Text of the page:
East Side Mario’s
180 Portugal Cove Rd.
East Side Mario’s at Holiday Inn has a new menu. It says so on a big banner hanging above customers’ heads in the main section of the pasta/pizza chain restaurant. (They also have a gluten free menu which I don’t remember being available a few years ago when I dined there. I applaud them for their efforts.)
I did not understand why the large “new menu” banner was hung inside the restaurant as opposed to outside. Presumably customers already inside were staying regardless of the menu being old or new. Surely a banner outside might have attracted a few more diners?
Ah well, it’s a moot point. The restaurant was pretty full anyhow, and is probably full every night of the week with people wanting reasonably priced, competently cooked food to fill their stomachs.
Chain restaurants are becoming more and more popular with St. John’s investors, and obviously with St. John’s diners. It seems that every time you turn around there’s another one popping up somewhere.
Shopping areas are popular locations for them, even downtown St. John’s and our historic harbour. (Apparently, the latest coming to the downtown is Hooters. Honestly, who knew Hooters was a restaurant?) Several Newfoundland hotels have chain restaurants. Holiday Inn was one of the first with East Side Mario’s.
Chains don’t really need creative chefs. They require competent cooks with basic skills and good managers. The dishes served in chain restaurants are designed in corporate headquarters and franchise owners are required to follow a template that ensures all restaurants in the chain produce the same dishes. Once the ingredients are prepared, they are assembled to look exactly like the dish designed by headquarters.
Holiday Inn does employ a creative and well trained executive chef. His name is Andrew Hodge. Unfortunately, he does not have the leeway to demonstrate that creativity at East Side Mario’s. However, since the hotel has banquet facilities to host weddings, galas and the like, he does have a partial outlet for his talent.
Recently Chef Hodge showed some of it at Gold Medal Plates St. John’s, where he won a bronze medal.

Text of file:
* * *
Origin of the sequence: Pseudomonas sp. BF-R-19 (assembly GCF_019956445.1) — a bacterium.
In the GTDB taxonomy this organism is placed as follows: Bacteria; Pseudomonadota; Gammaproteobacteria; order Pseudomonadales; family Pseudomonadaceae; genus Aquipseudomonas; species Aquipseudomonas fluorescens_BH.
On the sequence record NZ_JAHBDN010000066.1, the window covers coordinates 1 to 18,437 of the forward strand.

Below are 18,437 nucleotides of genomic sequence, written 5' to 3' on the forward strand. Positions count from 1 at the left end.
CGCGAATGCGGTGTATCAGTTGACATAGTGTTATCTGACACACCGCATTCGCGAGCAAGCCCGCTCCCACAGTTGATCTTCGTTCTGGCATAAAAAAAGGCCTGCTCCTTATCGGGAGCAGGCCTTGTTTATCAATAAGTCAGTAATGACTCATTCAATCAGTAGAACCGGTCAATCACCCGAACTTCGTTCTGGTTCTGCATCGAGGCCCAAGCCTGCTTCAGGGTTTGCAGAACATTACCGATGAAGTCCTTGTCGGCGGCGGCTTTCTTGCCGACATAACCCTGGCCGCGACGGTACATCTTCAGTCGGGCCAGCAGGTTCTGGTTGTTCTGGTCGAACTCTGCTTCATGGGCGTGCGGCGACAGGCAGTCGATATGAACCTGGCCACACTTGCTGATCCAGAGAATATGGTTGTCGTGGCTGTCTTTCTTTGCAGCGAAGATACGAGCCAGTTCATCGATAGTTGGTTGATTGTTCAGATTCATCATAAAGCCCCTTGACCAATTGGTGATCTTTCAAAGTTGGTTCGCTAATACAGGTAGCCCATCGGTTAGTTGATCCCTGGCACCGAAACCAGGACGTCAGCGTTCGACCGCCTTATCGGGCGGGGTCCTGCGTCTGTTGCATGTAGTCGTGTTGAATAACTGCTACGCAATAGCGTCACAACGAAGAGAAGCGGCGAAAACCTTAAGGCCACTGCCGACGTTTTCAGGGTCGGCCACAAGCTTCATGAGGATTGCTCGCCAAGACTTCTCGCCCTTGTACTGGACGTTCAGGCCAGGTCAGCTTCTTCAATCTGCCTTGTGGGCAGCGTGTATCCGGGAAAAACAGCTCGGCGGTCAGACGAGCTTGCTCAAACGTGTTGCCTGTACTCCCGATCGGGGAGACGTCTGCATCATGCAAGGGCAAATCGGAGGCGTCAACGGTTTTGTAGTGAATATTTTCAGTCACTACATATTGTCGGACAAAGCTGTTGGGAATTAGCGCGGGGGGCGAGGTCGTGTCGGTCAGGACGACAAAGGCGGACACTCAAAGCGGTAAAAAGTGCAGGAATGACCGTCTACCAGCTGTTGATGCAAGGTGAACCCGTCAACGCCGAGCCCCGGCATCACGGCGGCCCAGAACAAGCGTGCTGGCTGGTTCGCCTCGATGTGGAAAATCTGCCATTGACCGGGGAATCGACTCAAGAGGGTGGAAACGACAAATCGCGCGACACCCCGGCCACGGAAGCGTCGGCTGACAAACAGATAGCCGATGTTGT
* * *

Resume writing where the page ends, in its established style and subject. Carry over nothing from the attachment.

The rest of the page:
But, back to East Side Mario’s.
I began with a beverage called blueberry pomegranate sangria. The menu indicated that it contained blueberry pomegranate juice, red wine, passion fruit purée, raspberry vodka, fresh citrus (I saw a wedge of lemon), ginger ale and seasonal fruit. I tasted from the straw provided which delivered a mouthful of syrup. It was like drinking Purity syrup straight from the bottle. The drink had not been stirred. I stirred it up and tasted again. It tasted better but not like sangria.
Perhaps East Side Mario’s headquarters send down something in a bottle that’s supposed to provide the basic flavours outlined on the menu. Then the bartender here adds whatever other liquids and flourishes may be necessary. My drink tasted of artificial flavour, not real flavour.
We were served fresh, hot bread and butter. The bread was good but not as good as it used to be several years ago. It did not have the same crustiness, homemade flavour and chewiness that I remember.
Years ago it had a quality that made you want to have more and more of it. Not now. I had it with a bowl of East Side Mario’s Roasted Garlic and Tomato Soup. The soup was excellent. It delivered everything promised. There was rich tomato taste, garlic flavor and hints of basil and fennel.
A Garden Salad followed with iceberg lettuce, a few cherry tomatoes, red onion and croutons. It was fresh and good, despite iceberg lettuce being the most boring of lettuces.
East Side Mario’s Feta Bruschetta was another excellent choice, perhaps the evening’s best. The soft flatbread was dressed with a drizzle of balsamic reduction, arugula, diced fresh tomatoes and feta. The flavours were bright and balanced. It was perfect.
I was not as happy with the Classic Calamari Fritti. Very small squid rings came lightly coated and fried. On their own they were pretty dull fare. The coating seemed to have little seasoning. Thank goodness a few dips (tartar and salsa) accompanied the dish. I recommend having the Calamari Al Diavolo. It’s much more interesting (and slightly more expensive) and is served with onions, peppers and tomato.
My main was lacking in an appropriate amount of flavour and interest. I ordered Mario’s Chicken Parmigiana. I’m not sure why it’s called “parmigiana” because the flattened, breaded chicken breast was capped, almost encapsulated, with a thick layer of mozzarella cheese, not parmesan.
The chicken really played second fiddle to everything else on the plate — thick as paste tomato sauce, penne pasta and mozzarella. I had to scrape away much of the sauce and cheese to get a good taste of the chicken, which I found to be under-seasoned, too thin (from excessive pounding) and dry.
The Basil Chicken and Fettuccine Pomodoro was a combination of fettuccine, pesto, tomato, sliced chicken breast and herbs. Apart from the sliced chicken breast likely being of the processed variety (coated, frozen and packaged in bulk) and the pasta being al dente, or too al dente in places and not in others, the dish was enjoyable.
Finally, the service we received at East Side Mario’s was excellent. From the second we arrived our server was cheerful and attentive. Her demeanour definitely made the East Side Mario’s experience more pleasant.
Dinner for two with wine and gratuity: $90 (approx.)
* Fair * * Good * * * Excellent * * * * Exceptional
For regular updates on “One Chef One Critic,” my Telegram Dining Out column and the latest developments on the local culinary scene please follow me on Twitter @karl_wells
Karl Wells is an accredited personal chef and recipient of awards from the national body of the Canadian Culinary Federation and the Restaurant Association of Newfoundland and Labrador. He is also a restaurant panellist with enRoute Magazine. Contact him through his website, www.karlwells.com.